The Western Vector

“Humanitarian action works as a powerful vector for Western ideas and modes of behavior.  It is a powerful mechanism for shaping the relationships between the “modernized” outsiders and the multitude of the insiders.  Technical knowledge and expertise –the nutritionist, the camp managers, the protection officer – are never neutral.  Try as they may, aid workers carry baggage, practice, and ideology that shape the relationship.  And power.”

– Antonio Donini


When thinking about the above statement from Donini’s article in Abu-Sada’s book In the Eyes of Others, I am faced with many ideas that are associated with humanitarian aid.  The statement is very thought provoking and can be broken down and discussed.


The first sentence from Donini essentially states that humanitarian aid is a “vector for Western ideas.”  I interpret this statement to mean that as humanitarian aid has grown, so has the influences that come along with it.  The Western “modernized” world feels an obligation to help and many of these aid workers, or organizations, do so with motives different than just offering aid.


The second sentence brings up the idea that there is a difference between the aid workers, or “outsiders”, and the people receiving aid, or “insiders”.  To me, this statement is referring to the influence the outsiders can have on the insiders, both positive and negative.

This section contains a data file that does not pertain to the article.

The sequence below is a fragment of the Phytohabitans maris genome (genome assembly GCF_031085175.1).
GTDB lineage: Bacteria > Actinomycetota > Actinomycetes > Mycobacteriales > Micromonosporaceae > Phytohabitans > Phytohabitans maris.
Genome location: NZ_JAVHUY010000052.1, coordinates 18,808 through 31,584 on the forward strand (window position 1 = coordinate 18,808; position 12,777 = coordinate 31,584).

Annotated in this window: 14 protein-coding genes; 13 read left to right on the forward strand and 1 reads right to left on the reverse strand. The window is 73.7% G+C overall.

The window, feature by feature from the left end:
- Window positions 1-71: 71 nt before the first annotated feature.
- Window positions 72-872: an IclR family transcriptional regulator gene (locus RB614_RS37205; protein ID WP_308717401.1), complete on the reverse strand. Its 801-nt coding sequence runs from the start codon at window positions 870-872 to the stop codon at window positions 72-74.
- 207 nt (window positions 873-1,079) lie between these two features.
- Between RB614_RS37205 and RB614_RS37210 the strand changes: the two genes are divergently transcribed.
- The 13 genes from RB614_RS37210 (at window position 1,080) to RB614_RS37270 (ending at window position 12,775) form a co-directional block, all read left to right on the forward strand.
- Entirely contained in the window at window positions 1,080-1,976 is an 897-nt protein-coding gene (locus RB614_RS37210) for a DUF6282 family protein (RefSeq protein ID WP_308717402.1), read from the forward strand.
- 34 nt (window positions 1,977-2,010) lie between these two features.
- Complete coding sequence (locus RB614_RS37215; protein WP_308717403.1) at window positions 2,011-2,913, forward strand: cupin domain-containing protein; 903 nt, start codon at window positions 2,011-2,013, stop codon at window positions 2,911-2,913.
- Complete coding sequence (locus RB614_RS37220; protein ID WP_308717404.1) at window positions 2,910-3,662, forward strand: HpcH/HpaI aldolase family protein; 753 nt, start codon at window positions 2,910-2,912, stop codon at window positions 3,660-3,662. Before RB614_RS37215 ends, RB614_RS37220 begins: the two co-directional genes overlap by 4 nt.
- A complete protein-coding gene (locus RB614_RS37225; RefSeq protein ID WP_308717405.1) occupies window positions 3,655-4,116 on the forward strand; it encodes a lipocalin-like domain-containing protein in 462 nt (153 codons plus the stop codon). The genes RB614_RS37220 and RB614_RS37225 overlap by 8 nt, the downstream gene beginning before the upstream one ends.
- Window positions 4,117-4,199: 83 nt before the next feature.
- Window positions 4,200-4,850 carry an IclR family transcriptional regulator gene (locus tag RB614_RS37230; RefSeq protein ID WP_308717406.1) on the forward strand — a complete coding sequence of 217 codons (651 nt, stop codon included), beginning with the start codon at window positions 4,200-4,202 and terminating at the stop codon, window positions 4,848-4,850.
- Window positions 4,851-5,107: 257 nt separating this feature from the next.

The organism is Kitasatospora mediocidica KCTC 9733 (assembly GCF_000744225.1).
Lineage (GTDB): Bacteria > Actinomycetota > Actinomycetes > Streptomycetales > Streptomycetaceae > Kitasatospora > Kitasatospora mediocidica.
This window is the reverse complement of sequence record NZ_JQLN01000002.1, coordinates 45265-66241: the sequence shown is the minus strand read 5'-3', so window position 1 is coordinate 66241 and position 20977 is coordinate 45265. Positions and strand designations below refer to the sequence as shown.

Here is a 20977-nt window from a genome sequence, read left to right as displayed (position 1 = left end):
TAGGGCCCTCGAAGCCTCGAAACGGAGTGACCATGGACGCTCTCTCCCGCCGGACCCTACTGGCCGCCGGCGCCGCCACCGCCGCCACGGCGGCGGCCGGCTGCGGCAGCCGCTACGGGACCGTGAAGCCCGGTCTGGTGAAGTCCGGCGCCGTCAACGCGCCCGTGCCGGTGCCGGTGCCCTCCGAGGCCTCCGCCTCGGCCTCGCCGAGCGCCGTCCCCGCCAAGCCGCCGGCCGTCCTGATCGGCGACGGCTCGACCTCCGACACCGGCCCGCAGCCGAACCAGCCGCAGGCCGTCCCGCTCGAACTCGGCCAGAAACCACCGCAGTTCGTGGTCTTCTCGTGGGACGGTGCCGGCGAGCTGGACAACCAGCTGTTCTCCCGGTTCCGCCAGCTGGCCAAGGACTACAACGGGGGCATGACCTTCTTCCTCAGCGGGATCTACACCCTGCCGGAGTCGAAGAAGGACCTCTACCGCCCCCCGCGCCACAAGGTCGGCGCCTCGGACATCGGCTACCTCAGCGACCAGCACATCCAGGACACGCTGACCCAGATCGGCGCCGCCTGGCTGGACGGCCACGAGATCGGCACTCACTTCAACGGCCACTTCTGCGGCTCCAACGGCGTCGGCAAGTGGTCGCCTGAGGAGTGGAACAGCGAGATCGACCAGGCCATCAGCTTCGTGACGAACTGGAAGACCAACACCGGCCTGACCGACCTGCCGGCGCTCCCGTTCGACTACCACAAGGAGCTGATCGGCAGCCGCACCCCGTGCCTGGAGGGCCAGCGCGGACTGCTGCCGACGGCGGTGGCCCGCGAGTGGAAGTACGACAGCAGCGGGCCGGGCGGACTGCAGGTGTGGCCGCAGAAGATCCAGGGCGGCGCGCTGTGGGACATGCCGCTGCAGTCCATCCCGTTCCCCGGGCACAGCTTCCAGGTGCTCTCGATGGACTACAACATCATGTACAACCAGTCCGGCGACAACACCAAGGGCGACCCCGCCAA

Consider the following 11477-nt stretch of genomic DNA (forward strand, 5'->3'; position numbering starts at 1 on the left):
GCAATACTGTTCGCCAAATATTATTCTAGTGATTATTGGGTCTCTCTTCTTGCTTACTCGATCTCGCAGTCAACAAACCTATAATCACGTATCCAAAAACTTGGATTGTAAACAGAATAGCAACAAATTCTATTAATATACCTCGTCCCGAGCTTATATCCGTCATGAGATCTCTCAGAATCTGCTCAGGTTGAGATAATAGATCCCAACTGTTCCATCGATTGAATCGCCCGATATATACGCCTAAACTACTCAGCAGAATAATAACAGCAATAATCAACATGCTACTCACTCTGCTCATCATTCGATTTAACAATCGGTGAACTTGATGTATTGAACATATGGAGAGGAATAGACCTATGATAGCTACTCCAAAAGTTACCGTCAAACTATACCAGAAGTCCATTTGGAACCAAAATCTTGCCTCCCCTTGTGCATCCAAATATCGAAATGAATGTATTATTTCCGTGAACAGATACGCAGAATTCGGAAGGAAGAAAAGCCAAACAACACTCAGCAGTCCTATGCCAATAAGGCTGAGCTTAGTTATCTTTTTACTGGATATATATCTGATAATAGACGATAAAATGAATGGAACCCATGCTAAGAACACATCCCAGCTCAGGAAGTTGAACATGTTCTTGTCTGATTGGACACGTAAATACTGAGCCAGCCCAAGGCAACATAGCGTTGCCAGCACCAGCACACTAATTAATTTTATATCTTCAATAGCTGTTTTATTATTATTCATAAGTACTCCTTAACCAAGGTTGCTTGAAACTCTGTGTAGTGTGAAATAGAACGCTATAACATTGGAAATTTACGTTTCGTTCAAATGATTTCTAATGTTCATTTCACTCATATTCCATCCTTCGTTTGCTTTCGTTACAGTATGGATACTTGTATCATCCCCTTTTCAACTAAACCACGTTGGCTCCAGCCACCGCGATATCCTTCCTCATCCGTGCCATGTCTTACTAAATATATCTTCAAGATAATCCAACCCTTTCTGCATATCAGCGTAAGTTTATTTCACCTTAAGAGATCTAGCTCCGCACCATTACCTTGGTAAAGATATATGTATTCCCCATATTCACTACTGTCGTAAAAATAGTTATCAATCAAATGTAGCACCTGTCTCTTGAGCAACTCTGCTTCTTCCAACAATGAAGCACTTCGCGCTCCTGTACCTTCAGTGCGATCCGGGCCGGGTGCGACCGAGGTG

The last two sentences can be lumped together for interpretation.  I take this to mean that the influences that are exerted by the outsiders are not necessarily intentional.  No matter how neutral or unbiased they can try to be, the fact is that they bring along with them many influences from their own “developed world”.


The breakdown of this statement leads me into applying it to a recent article on Elon’s E-net.  The article, Students visit Malawi for Service Opportunites, discusses the activities that 10 Elon students had a chance to experience and participate in.  The fact that this article just discusses the positive influence from the student’s perspective proves Donini’s statement to be accurate.  The opportunity to visit and “help” in Malawi served the students with the opportunity to experience the culture in Malawi.  However, does this visit actually provide the Malawian people with the aid that they need or deserve?  Is the influence the students have on the young Malawian children taken into account?


The example of the Elon students is very similar to that of many other institutions and humanitarian aid organizations.  With the world expanding and the availability of social media, the Western world feels an obligation to help.  The fact that so many outsiders are willing to push their help upon locals or insiders without asking the relevant questions.  Are we providing the help these people need and what impact am I having on the people I am helping?


Works Cited:

Abu-Sada, Caroline. In the Eyes of Others. United States: MSF-USA, n.d. Print.

N.d. Photograph. n.p. Web. 16 Jun 2013. <>.

Townsend, Eric. “Students Visit Malawi for Service Opportunities.” E-Net! Elon University News & Information. Elon, 13 June 2013. Web. 16 June 2013.

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